We are pleased to see a new blog join the local array of citizen journalism: Northampton Blight. Its mission:
This blog is to publicize urban blight right here in Northampton —
— The Paradise City!
Every city faces the challenge of keeping things well maintained and looking good, but Northampton has been looking pretty darn shabby lately. And there doesn’t appear to be much interest by our city officials in restoring the beauty of just a few years ago.
Hopefully this blog will call enough attention to the blight to inspire our local politicians and decision makers to take some steps to reverse the trend.
We are reminded of the UK website Love Lewisham, where citizens can report problems like stray trash to the municipal council. We wish Northampton Blight well.
The Atlantic: “Broken Windows”
…at the community level, disorder and crime are usually inextricably linked, in a kind of developmental sequence. Social psychologists and police officers tend to agree that if a window in a building is broken and is left unrepaired, all the rest of the windows will soon be broken. This is as true in nice neighborhoods as in rundown ones. Window-breaking does not necessarily occur on a large scale because some areas are inhabited by determined window-breakers whereas others are populated by window-lovers; rather, one unrepaired broken window is a signal that no one cares, and so breaking more windows costs nothing. (It has always been fun.)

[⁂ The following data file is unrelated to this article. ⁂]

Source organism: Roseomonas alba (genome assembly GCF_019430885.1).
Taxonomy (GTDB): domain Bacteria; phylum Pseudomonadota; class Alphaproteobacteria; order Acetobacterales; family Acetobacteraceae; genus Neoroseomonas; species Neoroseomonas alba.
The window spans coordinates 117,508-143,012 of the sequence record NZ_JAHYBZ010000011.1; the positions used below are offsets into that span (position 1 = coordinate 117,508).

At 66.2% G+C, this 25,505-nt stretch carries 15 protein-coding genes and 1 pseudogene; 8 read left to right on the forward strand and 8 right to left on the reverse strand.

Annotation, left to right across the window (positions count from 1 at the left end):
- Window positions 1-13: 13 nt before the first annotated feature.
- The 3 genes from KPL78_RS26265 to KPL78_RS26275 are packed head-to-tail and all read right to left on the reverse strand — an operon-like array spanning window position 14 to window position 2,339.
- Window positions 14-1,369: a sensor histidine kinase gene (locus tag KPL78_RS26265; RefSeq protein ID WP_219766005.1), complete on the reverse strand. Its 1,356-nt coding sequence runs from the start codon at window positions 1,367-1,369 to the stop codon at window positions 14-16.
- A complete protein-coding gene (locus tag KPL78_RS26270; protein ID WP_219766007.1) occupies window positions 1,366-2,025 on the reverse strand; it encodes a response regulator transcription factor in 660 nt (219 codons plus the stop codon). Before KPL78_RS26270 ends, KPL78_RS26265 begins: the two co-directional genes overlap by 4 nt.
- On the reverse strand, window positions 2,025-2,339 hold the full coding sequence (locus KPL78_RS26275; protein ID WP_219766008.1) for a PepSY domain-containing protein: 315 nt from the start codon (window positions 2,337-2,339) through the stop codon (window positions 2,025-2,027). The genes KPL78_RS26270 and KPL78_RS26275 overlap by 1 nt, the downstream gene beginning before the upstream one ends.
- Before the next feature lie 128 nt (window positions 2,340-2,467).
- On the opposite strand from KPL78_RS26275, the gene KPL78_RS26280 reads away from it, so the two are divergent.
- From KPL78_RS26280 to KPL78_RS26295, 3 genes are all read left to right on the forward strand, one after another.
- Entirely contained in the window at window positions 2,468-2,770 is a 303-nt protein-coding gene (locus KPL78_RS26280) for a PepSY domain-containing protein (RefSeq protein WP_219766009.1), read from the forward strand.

…In Boston public housing projects, the greatest fear was expressed by persons living in the buildings where disorderliness and incivility, not crime, were the greatest. Knowing this helps one understand the significance of such otherwise harmless displays as subway graffiti. As Nathan Glazer has written, “the proliferation of graffiti, even when not obscene, confronts the subway rider with the inescapable knowledge that the environment he must endure for an hour or more a day is uncontrolled and uncontrollable, and that anyone can invade it to do whatever damage and mischief the mind suggests.”
Immediate removal – within 24-48 hours – is the key to successful graffiti prevention.
Times-Picayune: “Vandalism or art? Struggle between graffiti producers and those who seek to prevent it has flared again”
Radtke is an adherent to the well-known “broken window” theory, the
notion that small neighborhood blemishes must be set right or they will
lead to more blemishes and, eventually, blight. The theory was famously
applied to the runaway graffiti in New York subways in the 1980s.
Stripping the Big Apple’s passenger cars of graffiti was an early step,
many believe, in New York City’s vaunted economic and social recovery
in the past two decades…
Ligi said his anti-graffiti tipping point came after the 2005 storm
and flood, when the damage to the region seemed to be compounded by the
appearance of graffiti. Real estate agents trying to sell property and
CEOs considering a location for their businesses can be turned off by
graffiti markings on highway sound walls and elsewhere, he said.
“I don’t think graffiti spread all around makes people feel
comfortable or gives a sense of pride,” Ligi said. “Especially after
Katrina. We’ve worked so hard to bring it back. We have to have zero